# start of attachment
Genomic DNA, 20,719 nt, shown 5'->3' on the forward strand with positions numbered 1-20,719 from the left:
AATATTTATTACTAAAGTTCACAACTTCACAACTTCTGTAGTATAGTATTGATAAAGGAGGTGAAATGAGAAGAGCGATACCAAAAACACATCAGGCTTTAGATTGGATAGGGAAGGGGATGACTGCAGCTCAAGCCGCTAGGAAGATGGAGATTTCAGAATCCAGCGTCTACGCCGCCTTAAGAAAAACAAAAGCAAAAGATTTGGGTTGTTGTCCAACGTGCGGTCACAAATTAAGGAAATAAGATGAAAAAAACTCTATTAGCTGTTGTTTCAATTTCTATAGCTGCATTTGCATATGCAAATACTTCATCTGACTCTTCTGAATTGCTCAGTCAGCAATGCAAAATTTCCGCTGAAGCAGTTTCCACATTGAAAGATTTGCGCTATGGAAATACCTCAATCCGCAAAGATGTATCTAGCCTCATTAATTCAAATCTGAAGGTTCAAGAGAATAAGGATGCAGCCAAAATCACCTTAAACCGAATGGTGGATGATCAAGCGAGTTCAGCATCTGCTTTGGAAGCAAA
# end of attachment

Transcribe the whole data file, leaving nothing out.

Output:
Genomic DNA, 20,719 nt, shown 5'->3' on the forward strand with positions numbered 1-20,719 from the left:
AATATTTATTACTAAAGTTCACAACTTCACAACTTCTGTAGTATAGTATTGATAAAGGAGGTGAAATGAGAAGAGCGATACCAAAAACACATCAGGCTTTAGATTGGATAGGGAAGGGGATGACTGCAGCTCAAGCCGCTAGGAAGATGGAGATTTCAGAATCCAGCGTCTACGCCGCCTTAAGAAAAACAAAAGCAAAAGATTTGGGTTGTTGTCCAACGTGCGGTCACAAATTAAGGAAATAAGATGAAAAAAACTCTATTAGCTGTTGTTTCAATTTCTATAGCTGCATTTGCATATGCAAATACTTCATCTGACTCTTCTGAATTGCTCAGTCAGCAATGCAAAATTTCCGCTGAAGCAGTTTCCACATTGAAAGATTTGCGCTATGGAAATACCTCAATCCGCAAAGATGTATCTAGCCTCATTAATTCAAATCTGAAGGTTCAAGAGAATAAGGATGCAGCCAAAATCACCTTAAACCGAATGGTGGATGATCAAGCGAGTTCAGCATCTGCTTTGGAAGCAAA